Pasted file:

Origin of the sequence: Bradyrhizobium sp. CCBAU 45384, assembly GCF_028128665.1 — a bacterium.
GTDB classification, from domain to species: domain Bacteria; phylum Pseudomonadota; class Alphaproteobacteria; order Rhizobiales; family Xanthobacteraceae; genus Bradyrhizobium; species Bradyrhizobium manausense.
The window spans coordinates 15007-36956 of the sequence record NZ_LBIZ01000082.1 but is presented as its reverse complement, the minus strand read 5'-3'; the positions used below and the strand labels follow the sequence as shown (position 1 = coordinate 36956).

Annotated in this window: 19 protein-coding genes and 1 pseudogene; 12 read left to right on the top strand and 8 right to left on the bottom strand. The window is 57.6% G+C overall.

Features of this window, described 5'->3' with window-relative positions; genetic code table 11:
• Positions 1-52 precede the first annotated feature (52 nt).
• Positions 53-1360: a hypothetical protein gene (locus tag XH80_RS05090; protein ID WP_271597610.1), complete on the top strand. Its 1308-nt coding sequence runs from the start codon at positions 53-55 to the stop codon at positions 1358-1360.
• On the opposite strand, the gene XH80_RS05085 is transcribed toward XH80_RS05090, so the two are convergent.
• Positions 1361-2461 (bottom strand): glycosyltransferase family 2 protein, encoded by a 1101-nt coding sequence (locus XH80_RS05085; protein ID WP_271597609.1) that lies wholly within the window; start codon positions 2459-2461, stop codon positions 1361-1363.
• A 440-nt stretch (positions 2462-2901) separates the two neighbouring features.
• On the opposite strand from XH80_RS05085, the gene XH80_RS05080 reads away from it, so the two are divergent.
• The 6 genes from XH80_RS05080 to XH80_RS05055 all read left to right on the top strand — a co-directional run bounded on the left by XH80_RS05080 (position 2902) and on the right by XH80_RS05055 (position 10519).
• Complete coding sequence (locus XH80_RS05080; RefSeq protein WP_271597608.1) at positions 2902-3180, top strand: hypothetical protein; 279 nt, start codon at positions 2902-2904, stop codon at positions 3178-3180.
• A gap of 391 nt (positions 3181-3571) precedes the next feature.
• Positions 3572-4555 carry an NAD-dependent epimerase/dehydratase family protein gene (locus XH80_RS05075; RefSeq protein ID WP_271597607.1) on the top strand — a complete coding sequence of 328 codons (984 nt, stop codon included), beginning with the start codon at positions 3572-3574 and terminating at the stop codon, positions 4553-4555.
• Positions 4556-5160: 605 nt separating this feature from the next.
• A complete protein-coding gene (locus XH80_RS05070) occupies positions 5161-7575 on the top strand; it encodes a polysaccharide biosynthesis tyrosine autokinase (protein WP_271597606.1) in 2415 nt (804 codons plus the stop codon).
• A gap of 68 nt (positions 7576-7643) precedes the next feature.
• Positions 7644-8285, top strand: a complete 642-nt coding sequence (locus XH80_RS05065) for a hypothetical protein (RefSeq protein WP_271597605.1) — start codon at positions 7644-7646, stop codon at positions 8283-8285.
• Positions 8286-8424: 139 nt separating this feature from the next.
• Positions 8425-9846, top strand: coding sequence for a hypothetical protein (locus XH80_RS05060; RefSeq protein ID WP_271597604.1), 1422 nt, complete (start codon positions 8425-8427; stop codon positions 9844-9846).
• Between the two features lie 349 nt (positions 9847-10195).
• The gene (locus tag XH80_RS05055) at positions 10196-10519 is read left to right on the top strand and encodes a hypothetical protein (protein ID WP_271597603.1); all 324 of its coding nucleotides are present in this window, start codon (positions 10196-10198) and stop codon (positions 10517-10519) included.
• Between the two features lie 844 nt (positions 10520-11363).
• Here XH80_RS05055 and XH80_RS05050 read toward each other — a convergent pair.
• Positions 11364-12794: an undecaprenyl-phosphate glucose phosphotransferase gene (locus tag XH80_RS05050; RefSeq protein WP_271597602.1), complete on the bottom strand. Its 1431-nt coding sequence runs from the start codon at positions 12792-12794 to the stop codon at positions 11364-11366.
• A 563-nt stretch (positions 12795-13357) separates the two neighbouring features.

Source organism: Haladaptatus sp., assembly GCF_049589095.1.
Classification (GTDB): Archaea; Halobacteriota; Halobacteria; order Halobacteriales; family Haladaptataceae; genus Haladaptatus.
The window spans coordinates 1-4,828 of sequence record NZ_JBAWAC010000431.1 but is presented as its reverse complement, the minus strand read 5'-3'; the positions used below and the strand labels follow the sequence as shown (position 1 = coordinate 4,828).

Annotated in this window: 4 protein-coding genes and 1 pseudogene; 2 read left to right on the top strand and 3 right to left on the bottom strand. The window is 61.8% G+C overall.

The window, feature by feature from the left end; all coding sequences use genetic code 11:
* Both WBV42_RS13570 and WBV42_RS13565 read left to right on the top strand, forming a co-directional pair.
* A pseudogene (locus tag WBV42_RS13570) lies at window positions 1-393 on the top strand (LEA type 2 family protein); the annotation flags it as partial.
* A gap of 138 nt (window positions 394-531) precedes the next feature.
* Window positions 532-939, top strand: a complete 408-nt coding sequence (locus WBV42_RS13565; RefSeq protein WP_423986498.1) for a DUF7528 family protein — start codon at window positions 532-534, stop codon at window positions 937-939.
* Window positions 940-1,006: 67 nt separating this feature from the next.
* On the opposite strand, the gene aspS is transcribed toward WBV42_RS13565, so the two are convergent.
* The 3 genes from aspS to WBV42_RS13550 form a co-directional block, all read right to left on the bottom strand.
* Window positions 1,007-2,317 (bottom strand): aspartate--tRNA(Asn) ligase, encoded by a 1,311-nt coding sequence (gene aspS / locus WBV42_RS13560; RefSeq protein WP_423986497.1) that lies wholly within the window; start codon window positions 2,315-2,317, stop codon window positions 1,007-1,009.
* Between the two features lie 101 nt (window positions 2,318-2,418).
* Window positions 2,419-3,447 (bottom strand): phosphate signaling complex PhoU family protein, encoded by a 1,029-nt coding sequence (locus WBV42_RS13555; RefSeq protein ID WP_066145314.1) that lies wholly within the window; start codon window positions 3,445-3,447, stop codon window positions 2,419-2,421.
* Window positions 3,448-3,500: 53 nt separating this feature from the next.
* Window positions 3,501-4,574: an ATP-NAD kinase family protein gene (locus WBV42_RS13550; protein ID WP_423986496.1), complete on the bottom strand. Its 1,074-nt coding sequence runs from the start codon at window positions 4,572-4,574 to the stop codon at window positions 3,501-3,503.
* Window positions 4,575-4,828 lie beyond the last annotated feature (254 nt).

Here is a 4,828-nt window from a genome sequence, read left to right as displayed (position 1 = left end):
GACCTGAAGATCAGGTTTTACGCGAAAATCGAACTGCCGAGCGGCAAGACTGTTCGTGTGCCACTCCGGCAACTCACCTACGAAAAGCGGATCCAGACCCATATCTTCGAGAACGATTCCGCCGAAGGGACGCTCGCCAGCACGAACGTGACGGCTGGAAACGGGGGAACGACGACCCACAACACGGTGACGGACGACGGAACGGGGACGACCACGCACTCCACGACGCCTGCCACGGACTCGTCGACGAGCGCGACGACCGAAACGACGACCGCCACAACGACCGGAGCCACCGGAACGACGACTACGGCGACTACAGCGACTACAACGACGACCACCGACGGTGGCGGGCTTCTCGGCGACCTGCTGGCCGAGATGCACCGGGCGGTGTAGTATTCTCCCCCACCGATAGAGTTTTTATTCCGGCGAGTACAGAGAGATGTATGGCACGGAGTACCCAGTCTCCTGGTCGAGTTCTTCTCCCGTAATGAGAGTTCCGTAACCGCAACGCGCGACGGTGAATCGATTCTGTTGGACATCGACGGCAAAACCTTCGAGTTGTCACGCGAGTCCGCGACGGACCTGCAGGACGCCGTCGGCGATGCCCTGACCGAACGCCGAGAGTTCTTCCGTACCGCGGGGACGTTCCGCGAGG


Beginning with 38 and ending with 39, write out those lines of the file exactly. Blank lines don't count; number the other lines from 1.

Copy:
* On the opposite strand, the gene aspS is transcribed toward WBV42_RS13565, so the two are convergent.
* The 3 genes from aspS to WBV42_RS13550 form a co-directional block, all read right to left on the bottom strand.